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8 Finishing

I decided to finish the dog's profile with beeswax and leave the background plain, untreated wood, which made the cameo aspect a little more prominent. I sealed the back of the carving with a matt acrylic varnish.

I confess to being a reluctant stainer of wood, especially when the surface is left facetted from the chisels. If I'd wanted colour to the background, I'd have used the 'paper sandwich' cut out profile route with a different background wood. If you are tempted to stain the background, do experiment on a mock up first. Once you've added stain, the only way to remove it is to re-carve the surface... 

Making and Applying Beeswax - also put 'beeswax' into the search box, top left.


| 06 November 2017 14:52

Thank you - I like using Beewax on some of my carvings but never thought of using a hair dryer to melt The wax into the wood.. I always rubbed it in with a cloth.. when you stated you use a mixture of Beeswax may I ask what you meant did you you try to create a color blend to match the subject.. I always wanted to do the same project for my dog Irish Setter red.. my wife would properly shoot me if I took her dryer guess I have to buy one.

| 24 October 2017 12:21

Bert - Glad you liked the project! I hope we get to see your carving in the Members Gallery...

Turpentine: Essentially, this is a medium in which the beeswax is dissolved. It eventually evaporates and leaves the hard beeswax in the wood and in itself turpentine has no effect on the wood itself. You can use mineral spirits (white spirit), though I suspect this reacts with wood so I don't use it myself.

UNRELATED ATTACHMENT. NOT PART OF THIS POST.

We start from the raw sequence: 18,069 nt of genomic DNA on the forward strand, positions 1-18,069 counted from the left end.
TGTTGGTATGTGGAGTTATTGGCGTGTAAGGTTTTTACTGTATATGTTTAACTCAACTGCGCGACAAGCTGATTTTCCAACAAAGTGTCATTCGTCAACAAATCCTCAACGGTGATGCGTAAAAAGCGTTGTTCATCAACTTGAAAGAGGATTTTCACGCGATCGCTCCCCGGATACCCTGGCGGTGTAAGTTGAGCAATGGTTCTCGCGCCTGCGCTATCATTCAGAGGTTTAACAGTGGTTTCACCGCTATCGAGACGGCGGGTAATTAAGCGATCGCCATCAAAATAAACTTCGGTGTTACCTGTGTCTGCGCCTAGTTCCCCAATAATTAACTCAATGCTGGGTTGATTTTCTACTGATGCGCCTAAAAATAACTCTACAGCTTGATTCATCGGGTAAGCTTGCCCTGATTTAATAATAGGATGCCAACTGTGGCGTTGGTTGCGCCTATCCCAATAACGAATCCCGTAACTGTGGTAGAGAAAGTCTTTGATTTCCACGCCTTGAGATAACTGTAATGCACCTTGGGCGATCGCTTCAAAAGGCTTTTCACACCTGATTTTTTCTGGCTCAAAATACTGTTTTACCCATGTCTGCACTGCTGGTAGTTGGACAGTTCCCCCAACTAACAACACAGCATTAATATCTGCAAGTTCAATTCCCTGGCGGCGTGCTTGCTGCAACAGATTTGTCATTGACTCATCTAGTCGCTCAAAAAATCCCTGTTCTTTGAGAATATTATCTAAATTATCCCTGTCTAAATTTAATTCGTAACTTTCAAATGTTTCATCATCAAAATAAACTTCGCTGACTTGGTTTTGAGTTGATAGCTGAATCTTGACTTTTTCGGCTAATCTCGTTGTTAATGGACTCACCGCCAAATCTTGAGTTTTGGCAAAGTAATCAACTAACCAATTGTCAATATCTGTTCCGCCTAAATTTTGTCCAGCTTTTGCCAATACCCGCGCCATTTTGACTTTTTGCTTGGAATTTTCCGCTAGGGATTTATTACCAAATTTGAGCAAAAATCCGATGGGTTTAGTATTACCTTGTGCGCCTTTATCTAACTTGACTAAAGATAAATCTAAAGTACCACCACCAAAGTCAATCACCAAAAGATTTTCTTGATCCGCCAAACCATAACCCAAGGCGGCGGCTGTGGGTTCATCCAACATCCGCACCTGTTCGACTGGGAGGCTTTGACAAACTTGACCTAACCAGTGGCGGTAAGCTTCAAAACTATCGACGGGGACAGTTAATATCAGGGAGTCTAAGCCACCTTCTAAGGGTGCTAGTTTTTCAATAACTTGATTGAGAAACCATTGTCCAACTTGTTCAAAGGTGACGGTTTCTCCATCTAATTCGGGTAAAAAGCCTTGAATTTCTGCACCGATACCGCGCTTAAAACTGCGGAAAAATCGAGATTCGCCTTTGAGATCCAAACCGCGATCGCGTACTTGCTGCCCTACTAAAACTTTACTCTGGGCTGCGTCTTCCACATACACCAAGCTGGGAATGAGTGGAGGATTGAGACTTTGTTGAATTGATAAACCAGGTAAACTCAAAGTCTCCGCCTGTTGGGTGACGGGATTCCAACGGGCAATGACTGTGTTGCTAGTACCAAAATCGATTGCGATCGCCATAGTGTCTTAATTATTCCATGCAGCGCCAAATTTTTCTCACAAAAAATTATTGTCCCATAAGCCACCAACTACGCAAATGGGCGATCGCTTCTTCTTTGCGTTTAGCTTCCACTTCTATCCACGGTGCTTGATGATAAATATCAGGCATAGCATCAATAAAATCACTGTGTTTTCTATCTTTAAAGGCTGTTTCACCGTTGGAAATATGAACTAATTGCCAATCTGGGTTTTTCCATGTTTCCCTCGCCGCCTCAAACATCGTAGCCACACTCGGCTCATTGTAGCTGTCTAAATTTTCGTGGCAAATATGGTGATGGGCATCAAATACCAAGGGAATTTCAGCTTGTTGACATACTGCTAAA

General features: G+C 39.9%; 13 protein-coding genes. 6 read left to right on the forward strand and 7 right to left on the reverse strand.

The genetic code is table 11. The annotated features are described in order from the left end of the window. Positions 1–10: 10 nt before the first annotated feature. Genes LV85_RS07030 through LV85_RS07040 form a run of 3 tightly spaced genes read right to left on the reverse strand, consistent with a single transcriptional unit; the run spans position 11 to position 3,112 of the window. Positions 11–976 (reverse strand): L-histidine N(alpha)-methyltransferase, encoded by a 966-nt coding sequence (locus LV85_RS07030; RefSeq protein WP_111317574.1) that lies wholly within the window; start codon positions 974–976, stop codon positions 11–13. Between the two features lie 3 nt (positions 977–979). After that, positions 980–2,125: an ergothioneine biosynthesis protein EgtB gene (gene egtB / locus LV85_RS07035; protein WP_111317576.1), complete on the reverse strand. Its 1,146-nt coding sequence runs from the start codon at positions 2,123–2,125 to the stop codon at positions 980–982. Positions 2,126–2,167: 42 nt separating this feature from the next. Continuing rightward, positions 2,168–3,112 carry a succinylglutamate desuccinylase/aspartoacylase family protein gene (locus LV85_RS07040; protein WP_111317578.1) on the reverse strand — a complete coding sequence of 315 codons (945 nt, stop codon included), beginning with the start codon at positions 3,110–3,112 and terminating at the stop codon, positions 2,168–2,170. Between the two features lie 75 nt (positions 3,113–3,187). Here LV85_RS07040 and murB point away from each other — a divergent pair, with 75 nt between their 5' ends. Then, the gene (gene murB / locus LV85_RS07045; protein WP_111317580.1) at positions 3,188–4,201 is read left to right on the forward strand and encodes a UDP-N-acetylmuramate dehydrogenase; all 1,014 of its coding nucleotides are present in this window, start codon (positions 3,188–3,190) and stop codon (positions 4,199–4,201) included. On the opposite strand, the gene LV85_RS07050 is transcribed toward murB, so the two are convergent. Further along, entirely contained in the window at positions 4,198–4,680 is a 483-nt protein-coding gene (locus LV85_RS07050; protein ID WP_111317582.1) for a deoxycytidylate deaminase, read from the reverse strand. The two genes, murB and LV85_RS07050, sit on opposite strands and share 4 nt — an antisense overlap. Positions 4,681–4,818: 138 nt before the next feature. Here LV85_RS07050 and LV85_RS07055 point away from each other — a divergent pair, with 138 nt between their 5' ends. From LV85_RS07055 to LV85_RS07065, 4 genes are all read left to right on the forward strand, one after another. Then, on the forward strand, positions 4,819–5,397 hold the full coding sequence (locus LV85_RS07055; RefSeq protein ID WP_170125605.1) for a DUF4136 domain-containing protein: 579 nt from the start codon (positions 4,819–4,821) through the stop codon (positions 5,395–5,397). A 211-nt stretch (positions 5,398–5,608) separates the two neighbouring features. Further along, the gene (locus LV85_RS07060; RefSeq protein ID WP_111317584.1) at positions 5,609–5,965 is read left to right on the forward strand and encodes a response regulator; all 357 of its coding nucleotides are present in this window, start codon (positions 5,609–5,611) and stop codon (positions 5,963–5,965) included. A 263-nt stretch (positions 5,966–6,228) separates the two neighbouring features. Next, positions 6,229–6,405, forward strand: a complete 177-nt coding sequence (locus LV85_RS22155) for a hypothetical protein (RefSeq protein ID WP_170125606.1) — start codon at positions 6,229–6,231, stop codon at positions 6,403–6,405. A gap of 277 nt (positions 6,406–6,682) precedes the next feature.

Teak and Danish oils are based on linseed oil with various additives: polymers and hardeners. They will colour the wood and bring out the grain, so I never use them on light woods like this. If you are using a darker wood, mahogany say, and don't mind an increase in figuring, then they work fine. I don't mix them with my beeswax; I apply the oil first, then the wax.
However, I do know that people make up 'restoring' mixtures of oils and wax for 'antique' furniture and I think these can work very well on sculptural forms. As you say, experimenting on spare wood is definitely the way to go!

| 23 October 2017 17:00

Hi Chris

This video is just what I've been waiting for. Producing a true representational image in low relief has been the bane of my existence, particularly of floppy surfaces which fold back on themselves, like the dog's ears.
I ran my laptop's battery flat just re-watching the nose and ear bits.
Now to reapproach that spinnaker just beginning to luff up that's been tormenting me..

A technical question? I revisited the video on making beeswax polish. You use "real" turpentine. Like most things out of the ordinary where I live, Hobson's choice applies and I can get any turpentine I want providing it's mineral. Would that work? We do have a product here called "teak oil" i.e. an oil for use on teak. What's in it the label doesn't say but it smells nice. Have you come across it and would it work?
I guess the easiest way to find out would be to knock up a batch but no harm in asking...?

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